Snoop Dogg 'shoots' Trump character in controversial music video

Published: Tuesday, March 14, 2017 @ 7:59 AM
Updated: Tuesday, March 14, 2017 @ 10:07 AM


            President Trump And Twitter

Snoop Dogg points a fake gun at a character dressed as a clown-President Donald Trump and pulls the trigger, unfurling a flag that says "BANG!," in a controversial new video for the song "Lavender."

Earlier in the video, a police officer, also dressed as a clown, shoots a motorist after a traffic stop while a passerby films it on his cellphone.

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The profanity-riddled video directed by Jesse Wellens and James DeFina features “Ronald Klump” as the head clown in chief, running a country of clowns.

"I feel like it's a lot of people making cool records, having fun, partying, but nobody's dealing with the real issue with this (expletive) clown as president," Snoop Dogg told Billboard.

>> See the video here (WARNING: Graphic language and content)

Trump hasn’t yet responded via Twitter, but his one-time rival for the Republican presidential nomination, Florida Sen. Marco Rubio, told TMZ: “Snoop shouldn’t have done that … You know, we’ve had presidents assassinated before in this country.”

Trump supporters also sounded off on social media:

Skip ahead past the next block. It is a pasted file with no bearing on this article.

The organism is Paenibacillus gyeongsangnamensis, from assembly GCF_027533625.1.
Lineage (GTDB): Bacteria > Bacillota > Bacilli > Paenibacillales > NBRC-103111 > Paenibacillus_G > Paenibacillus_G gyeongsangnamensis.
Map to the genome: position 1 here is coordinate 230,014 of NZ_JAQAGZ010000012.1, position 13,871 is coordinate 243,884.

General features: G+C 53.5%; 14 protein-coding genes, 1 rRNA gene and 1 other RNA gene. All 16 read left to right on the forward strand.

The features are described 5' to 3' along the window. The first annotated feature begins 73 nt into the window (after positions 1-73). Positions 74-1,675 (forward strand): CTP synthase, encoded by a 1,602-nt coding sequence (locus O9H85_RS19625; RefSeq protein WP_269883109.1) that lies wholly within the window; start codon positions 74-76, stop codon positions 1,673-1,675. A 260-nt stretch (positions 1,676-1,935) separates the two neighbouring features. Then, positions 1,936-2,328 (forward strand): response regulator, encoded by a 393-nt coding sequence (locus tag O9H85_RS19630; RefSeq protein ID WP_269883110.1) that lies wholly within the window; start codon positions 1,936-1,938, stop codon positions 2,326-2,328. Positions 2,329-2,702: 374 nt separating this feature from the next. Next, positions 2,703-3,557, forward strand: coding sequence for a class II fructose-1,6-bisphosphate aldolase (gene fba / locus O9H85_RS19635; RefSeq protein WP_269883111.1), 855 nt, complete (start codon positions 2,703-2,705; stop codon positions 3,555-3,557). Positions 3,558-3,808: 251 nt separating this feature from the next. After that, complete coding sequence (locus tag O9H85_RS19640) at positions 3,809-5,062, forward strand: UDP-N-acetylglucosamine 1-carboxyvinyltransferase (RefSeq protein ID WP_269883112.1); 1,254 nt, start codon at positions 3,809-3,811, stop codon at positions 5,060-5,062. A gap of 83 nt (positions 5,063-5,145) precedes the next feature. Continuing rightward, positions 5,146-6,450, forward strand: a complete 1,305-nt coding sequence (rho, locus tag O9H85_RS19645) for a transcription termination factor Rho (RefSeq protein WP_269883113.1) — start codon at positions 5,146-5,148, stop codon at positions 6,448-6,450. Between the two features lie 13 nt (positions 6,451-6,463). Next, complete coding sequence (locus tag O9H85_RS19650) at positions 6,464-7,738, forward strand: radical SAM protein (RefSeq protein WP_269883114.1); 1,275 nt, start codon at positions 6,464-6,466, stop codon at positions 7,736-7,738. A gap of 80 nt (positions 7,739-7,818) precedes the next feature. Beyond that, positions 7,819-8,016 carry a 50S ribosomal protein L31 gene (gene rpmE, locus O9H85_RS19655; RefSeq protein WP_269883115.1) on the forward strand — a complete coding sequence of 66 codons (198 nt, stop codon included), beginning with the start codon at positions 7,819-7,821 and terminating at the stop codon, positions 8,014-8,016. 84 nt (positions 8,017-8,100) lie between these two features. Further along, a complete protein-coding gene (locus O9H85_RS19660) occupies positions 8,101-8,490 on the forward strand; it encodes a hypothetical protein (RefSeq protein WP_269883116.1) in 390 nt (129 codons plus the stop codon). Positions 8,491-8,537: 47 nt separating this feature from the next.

– The Cox Media Group National Content Desk contributed to this report.

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Security changes coming to Magic Kingdom

Published: Tuesday, March 28, 2017 @ 11:54 PM

LAKE BUENA VISTA, FL - OCTOBER 01: Walt Disney World Resort marked its 45th anniversary on October 1, 2016 in Lake Buena Vista, Florida. (Photo by Jacqueline Nell/Disneyland Resort via Getty Images)
Handout/Getty Images

Security changes coming to Disney’s Magic Kingdom may affect how long guests spend in the security line.

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The theme park is moving the lines to outside the transportation and ticket center, where guests will be screened as soon as they get off the tram coming from the parking lot.

Security barricades are already in the ground and tents are up, but it’s still not clear when the area will be operational.

"Everyone at the transportation and ticket center will be screened there before they get on a ferry boat or a monorail, which will alleviate a lot of the hustle and bustle and craziness of that front area of the Magic Kingdom,” said Tom Corless of WDW News Today.

It also means guests will be screened prior to getting on the monorail or ferry, increasing security beforehand.

“Mass transportation is definitely always a target in any big city,” Corless said. “And certainly, at Disney World, the monorail handles thousands and thousands of guests at a time.”